Home Finance & Banking BUYING A USED CAR- PART 1: BUDGETING

BUYING A USED CAR- PART 1: BUDGETING

So, is it time for buying a used car? It may not be the time you would have chosen, but you have
to. Or, maybe you’re ready for something different. Or, maybe your teen is old enough for
his/her own vehicle. In any case, how should you approach the car buying process? Obviously,
there are tons of sites that will lead you through that process, but they all have several steps in
common. Let’s look at those steps so you’ll be well prepared before you set off on your car
shopping adventure. The steps for buying a used car are: Budget for the Car, Choosing a
Body Style, Searching for Vehicles, Contacting the Seller, Test Driving the Automobile, and
Closing the Deal. Since each of these steps is vastly important in relation to this large purchase,
we’ll examine each one in its own respective article.
First, you need to budget for your vehicular purchase. If you don’t currently have a working
budget, then you need to make one so you’ll know how much car you can afford. A lot of people
make the mistake of looking at cars first (because that’s exciting), but there’s no point in making
yourself drool over your dream car only to find it’s completely out of your range. So, start with a
budget. When you’re putting together your budget, include all of your expenses: housing,
groceries, utilities, phone, internet, and cable; include any other recurring bills you may have.
And, since you are entering car ownership, you may want to create a section in your budget for
car repairs and preventive maintenance. Also, don’t forget to include car insurance in your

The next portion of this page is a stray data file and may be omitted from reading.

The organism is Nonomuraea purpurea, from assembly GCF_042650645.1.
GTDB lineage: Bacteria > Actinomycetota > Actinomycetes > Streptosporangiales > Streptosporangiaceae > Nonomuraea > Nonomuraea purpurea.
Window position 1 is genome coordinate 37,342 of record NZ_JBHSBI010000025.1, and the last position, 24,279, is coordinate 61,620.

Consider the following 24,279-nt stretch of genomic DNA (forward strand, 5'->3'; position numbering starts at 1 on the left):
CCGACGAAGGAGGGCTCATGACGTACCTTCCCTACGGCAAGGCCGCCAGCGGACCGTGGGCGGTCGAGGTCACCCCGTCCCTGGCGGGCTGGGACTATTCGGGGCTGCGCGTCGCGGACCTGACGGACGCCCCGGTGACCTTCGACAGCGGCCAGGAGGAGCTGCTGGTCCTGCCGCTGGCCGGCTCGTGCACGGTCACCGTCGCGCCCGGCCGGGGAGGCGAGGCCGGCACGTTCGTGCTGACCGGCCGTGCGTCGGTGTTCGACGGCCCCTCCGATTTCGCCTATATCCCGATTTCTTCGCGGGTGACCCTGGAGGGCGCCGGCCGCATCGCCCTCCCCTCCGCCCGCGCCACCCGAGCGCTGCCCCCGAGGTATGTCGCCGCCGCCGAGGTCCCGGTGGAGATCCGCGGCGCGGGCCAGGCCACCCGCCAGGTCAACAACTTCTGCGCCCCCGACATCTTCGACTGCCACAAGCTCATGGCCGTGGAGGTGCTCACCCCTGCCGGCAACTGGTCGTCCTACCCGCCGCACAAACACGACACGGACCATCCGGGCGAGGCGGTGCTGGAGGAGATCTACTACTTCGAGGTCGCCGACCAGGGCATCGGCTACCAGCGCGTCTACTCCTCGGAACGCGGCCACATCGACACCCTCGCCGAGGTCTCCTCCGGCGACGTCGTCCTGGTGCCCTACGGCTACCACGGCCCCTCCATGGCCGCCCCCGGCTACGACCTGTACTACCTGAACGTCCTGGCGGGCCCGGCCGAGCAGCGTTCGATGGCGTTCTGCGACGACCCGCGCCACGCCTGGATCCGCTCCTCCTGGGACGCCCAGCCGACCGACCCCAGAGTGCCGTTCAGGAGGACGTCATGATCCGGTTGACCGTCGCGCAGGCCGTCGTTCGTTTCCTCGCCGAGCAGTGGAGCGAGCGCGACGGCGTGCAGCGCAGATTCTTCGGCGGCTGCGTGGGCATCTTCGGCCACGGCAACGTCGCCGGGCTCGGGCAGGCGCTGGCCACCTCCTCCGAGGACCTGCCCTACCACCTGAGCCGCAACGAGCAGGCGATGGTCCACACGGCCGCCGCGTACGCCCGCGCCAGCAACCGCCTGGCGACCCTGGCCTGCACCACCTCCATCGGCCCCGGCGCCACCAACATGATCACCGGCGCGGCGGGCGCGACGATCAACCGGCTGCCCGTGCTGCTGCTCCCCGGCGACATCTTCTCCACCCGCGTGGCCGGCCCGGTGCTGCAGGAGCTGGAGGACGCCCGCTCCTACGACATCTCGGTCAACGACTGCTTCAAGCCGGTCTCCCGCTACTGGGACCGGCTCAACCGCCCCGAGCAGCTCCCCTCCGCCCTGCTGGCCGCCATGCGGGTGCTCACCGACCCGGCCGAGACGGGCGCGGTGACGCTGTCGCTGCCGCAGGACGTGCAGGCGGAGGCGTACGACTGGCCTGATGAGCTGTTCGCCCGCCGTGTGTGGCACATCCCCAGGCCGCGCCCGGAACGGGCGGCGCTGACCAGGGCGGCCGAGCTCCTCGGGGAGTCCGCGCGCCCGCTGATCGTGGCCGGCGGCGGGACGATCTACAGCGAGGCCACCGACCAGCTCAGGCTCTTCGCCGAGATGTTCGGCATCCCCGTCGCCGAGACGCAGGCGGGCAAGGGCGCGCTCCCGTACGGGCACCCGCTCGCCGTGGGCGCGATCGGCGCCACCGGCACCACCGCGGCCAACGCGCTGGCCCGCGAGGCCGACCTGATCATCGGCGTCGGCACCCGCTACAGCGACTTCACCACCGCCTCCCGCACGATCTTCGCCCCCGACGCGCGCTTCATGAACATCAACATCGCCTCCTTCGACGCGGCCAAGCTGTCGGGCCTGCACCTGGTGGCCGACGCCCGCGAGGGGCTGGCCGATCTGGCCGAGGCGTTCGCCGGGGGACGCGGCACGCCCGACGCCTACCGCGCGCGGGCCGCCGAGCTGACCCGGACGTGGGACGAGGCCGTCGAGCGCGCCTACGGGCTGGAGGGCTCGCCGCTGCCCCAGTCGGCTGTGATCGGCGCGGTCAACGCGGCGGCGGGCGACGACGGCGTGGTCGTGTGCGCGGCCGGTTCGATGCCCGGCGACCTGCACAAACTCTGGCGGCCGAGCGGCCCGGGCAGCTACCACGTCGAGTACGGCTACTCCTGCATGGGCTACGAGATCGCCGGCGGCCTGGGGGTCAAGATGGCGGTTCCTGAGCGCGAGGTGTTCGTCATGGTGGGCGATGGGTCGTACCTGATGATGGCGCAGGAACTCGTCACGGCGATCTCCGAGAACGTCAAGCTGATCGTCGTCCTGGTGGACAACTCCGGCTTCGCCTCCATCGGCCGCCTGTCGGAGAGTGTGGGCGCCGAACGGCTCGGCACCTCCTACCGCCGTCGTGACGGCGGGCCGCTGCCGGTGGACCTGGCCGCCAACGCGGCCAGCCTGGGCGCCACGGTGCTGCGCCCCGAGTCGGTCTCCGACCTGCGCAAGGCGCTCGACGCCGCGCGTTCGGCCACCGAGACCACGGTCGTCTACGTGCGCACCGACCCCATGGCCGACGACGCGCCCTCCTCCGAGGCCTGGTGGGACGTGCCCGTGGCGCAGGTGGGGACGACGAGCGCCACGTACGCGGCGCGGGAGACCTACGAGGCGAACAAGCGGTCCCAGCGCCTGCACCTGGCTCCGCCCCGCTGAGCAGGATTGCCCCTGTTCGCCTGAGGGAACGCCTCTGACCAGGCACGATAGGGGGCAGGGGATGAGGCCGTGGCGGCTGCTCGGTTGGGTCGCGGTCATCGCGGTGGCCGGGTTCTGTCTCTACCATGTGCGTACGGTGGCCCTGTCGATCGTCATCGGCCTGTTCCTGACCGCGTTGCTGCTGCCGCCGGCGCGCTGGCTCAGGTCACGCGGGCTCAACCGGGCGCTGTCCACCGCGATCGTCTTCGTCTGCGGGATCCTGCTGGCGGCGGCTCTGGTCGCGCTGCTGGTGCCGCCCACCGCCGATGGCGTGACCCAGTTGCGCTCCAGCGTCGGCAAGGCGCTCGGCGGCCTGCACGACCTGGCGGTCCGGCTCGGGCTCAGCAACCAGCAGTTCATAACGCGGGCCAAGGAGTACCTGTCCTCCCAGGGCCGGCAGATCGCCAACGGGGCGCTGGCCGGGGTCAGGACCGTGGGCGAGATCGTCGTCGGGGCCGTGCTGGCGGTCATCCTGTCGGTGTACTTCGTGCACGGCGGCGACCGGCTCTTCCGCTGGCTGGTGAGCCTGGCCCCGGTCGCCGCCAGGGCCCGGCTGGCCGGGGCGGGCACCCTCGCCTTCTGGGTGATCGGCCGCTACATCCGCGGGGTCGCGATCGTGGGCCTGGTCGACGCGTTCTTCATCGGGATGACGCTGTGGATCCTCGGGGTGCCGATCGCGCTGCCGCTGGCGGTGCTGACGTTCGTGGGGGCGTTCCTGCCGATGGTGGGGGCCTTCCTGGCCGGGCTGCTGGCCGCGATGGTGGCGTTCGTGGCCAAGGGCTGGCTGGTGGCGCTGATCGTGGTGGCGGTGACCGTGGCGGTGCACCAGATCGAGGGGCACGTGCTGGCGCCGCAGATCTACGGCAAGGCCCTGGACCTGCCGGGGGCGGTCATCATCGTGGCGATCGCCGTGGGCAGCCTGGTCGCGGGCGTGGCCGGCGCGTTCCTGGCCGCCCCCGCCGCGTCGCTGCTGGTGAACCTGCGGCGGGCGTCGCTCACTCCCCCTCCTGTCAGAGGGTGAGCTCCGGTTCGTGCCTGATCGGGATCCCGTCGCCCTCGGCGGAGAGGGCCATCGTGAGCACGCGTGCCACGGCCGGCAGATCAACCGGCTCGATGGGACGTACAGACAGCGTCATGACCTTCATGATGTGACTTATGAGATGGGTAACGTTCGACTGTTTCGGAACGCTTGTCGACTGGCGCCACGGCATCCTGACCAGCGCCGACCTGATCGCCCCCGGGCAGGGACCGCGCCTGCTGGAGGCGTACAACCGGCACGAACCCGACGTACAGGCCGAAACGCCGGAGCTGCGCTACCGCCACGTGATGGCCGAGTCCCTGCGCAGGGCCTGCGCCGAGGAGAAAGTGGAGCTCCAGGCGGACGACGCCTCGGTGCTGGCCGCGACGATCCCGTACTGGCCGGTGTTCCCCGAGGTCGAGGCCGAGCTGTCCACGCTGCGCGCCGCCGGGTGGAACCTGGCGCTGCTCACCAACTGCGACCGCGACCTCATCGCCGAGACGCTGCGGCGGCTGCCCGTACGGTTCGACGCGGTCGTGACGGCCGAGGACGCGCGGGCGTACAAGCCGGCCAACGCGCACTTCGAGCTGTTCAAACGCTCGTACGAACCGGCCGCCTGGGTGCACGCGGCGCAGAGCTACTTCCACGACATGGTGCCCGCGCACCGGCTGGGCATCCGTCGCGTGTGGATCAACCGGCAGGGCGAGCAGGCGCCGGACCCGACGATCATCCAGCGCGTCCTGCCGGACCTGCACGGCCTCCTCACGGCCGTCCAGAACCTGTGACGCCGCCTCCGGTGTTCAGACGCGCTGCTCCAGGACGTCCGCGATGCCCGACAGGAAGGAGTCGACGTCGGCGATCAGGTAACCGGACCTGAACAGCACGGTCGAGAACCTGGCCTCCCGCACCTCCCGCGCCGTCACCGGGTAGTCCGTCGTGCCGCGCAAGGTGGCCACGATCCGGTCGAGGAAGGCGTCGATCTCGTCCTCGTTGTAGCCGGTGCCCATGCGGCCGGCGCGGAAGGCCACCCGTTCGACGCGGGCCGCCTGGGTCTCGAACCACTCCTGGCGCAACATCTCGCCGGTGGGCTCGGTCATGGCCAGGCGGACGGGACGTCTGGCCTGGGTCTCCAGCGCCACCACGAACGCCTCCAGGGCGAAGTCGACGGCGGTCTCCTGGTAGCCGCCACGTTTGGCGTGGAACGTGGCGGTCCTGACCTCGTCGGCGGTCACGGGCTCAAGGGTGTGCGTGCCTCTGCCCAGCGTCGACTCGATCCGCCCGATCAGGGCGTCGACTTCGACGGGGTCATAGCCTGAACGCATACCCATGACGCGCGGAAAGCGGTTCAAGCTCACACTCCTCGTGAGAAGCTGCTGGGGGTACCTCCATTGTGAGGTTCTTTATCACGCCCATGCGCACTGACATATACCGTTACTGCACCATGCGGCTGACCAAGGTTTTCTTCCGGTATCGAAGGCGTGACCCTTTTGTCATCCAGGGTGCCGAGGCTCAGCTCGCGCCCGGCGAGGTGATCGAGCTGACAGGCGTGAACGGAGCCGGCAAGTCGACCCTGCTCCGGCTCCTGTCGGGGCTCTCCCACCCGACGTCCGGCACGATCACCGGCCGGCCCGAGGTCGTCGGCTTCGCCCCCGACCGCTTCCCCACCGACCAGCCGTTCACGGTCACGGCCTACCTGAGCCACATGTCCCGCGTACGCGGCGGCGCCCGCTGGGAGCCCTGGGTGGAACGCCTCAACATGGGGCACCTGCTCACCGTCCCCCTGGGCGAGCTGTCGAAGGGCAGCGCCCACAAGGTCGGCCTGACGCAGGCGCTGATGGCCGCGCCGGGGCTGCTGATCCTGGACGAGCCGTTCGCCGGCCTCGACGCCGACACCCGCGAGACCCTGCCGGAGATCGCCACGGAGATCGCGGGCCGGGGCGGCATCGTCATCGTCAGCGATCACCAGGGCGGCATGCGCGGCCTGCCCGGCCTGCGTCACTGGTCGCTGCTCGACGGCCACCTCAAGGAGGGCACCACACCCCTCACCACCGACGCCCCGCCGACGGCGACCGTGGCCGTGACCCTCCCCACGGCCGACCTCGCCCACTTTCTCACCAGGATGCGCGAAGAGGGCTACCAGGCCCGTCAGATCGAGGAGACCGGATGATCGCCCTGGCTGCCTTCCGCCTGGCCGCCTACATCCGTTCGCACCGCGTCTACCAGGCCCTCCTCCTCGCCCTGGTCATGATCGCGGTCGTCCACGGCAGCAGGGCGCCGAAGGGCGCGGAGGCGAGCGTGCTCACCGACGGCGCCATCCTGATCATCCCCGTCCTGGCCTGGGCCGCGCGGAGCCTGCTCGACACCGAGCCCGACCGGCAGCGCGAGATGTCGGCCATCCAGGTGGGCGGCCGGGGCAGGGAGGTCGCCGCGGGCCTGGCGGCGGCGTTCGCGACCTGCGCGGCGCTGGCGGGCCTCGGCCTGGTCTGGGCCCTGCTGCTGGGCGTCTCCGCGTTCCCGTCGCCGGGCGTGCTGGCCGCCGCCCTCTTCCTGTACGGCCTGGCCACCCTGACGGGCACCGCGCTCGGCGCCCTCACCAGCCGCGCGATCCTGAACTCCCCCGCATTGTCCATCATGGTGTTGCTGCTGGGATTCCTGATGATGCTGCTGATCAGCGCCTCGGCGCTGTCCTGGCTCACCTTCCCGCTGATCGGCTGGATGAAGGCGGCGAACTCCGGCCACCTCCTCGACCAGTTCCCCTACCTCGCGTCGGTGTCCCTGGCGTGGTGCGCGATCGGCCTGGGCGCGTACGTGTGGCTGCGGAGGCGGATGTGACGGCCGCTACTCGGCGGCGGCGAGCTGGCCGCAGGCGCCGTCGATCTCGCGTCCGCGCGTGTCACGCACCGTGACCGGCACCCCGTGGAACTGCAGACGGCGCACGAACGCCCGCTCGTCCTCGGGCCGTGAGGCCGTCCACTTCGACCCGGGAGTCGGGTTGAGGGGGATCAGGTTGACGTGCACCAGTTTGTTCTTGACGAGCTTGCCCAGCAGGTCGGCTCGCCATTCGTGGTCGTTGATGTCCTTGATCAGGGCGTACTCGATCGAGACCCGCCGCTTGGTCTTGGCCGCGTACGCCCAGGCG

budget; if you don’t currently have it, you’ll need it for your new ride.
A sample monthly budget may look like this:
Net Income: $2000
Rent: $400
Groceries $500
Utilities $200
Phone $100
Internet/Cable $100
Medical Insurance $150
Car Maintenance $50

Car Insurance $200

budget

Amount available $300
Once you’ve established your monthly budget, you’ll see exactly how much you have to use
towards a car payment. It’s commonly recommended that your monthly car bill be no more than
20-25% of your monthly income; with a net income of $2000 as shown in the sample, 20-25% is
$400-500. However, devoting less than that is sometimes better. Seeing how there are 4 weeks
in most months, at the 25% level, you’re working a week each month just to make a car
payment. But remember, the 20-25% is the maximum; depending on your bills, you may only be
able to budget 15% towards a car, as illustrated in the sample budget above.

Now you can move to the next step: deciding what type of car (body style) you need. We’ll look
at that in the next article.

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